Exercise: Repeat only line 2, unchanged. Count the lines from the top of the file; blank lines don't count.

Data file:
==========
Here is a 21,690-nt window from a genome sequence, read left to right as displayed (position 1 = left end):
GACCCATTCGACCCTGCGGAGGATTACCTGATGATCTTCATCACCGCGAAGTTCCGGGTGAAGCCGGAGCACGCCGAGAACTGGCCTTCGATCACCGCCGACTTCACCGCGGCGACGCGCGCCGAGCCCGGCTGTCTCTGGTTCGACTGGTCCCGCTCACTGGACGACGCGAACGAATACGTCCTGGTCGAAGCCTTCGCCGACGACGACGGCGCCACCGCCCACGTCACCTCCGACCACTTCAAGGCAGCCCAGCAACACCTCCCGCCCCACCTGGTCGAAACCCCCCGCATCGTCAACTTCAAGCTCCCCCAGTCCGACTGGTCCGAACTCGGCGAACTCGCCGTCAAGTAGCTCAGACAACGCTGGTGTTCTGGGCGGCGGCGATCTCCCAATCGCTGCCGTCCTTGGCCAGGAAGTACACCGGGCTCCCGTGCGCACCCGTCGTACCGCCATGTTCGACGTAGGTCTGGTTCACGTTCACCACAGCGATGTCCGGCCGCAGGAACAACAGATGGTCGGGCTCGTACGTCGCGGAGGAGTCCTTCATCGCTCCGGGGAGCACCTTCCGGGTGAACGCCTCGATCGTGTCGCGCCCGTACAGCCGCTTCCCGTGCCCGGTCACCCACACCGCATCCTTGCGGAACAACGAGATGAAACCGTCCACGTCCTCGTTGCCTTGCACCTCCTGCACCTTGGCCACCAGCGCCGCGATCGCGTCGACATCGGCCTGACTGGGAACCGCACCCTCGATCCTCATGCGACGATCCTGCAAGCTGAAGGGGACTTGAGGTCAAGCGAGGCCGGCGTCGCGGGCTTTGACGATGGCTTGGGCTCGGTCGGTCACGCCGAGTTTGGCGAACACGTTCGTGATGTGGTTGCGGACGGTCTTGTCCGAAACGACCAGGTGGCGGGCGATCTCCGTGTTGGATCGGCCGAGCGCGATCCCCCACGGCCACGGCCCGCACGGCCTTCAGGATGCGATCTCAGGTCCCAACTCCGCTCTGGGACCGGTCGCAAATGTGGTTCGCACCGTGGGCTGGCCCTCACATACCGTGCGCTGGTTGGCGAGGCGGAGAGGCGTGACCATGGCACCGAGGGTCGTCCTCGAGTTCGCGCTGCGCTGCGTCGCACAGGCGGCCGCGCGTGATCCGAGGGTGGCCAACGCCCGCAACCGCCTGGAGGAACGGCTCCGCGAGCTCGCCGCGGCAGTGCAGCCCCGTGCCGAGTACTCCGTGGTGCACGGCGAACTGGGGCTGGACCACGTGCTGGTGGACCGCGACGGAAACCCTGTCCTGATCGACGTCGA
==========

GACCCATTCGACCCTGCGGAGGATTACCTGATGATCTTCATCACCGCGAAGTTCCGGGTGAAGCCGGAGCACGCCGAGAACTGGCCTTCGATCACCGCCGACTTCACCGCGGCGACGCGCGCCGAGCCCGGCTGTCTCTGGTTCGACTGGTCCCGCTCACTGGACGACGCGAACGAATACGTCCTGGTCGAAGCCTTCGCCGACGACGACGGCGCCACCGCCCACGTCACCTCCGACCACTTCAAGGCAGCCCAGCAACACCTCCCGCCCCACCTGGTCGAAACCCCCCGCATCGTCAACTTCAAGCTCCCCCAGTCCGACTGGTCCGAACTCGGCGAACTCGCCGTCAAGTAGCTCAGACAACGCTGGTGTTCTGGGCGGCGGCGATCTCCCAATCGCTGCCGTCCTTGGCCAGGAAGTACACCGGGCTCCCGTGCGCACCCGTCGTACCGCCATGTTCGACGTAGGTCTGGTTCACGTTCACCACAGCGATGTCCGGCCGCAGGAACAACAGATGGTCGGGCTCGTACGTCGCGGAGGAGTCCTTCATCGCTCCGGGGAGCACCTTCCGGGTGAACGCCTCGATCGTGTCGCGCCCGTACAGCCGCTTCCCGTGCCCGGTCACCCACACCGCATCCTTGCGGAACAACGAGATGAAACCGTCCACGTCCTCGTTGCCTTGCACCTCCTGCACCTTGGCCACCAGCGCCGCGATCGCGTCGACATCGGCCTGACTGGGAACCGCACCCTCGATCCTCATGCGACGATCCTGCAAGCTGAAGGGGACTTGAGGTCAAGCGAGGCCGGCGTCGCGGGCTTTGACGATGGCTTGGGCTCGGTCGGTCACGCCGAGTTTGGCGAACACGTTCGTGATGTGGTTGCGGACGGTCTTGTCCGAAACGACCAGGTGGCGGGCGATCTCCGTGTTGGATCGGCCGAGCGCGATCCCCCACGGCCACGGCCCGCACGGCCTTCAGGATGCGATCTCAGGTCCCAACTCCGCTCTGGGACCGGTCGCAAATGTGGTTCGCACCGTGGGCTGGCCCTCACATACCGTGCGCTGGTTGGCGAGGCGGAGAGGCGTGACCATGGCACCGAGGGTCGTCCTCGAGTTCGCGCTGCGCTGCGTCGCACAGGCGGCCGCGCGTGATCCGAGGGTGGCCAACGCCCGCAACCGCCTGGAGGAACGGCTCCGCGAGCTCGCCGCGGCAGTGCAGCCCCGTGCCGAGTACTCCGTGGTGCACGGCGAACTGGGGCTGGACCACGTGCTGGTGGACCGCGACGGAAACCCTGTCCTGATCGACGTCGA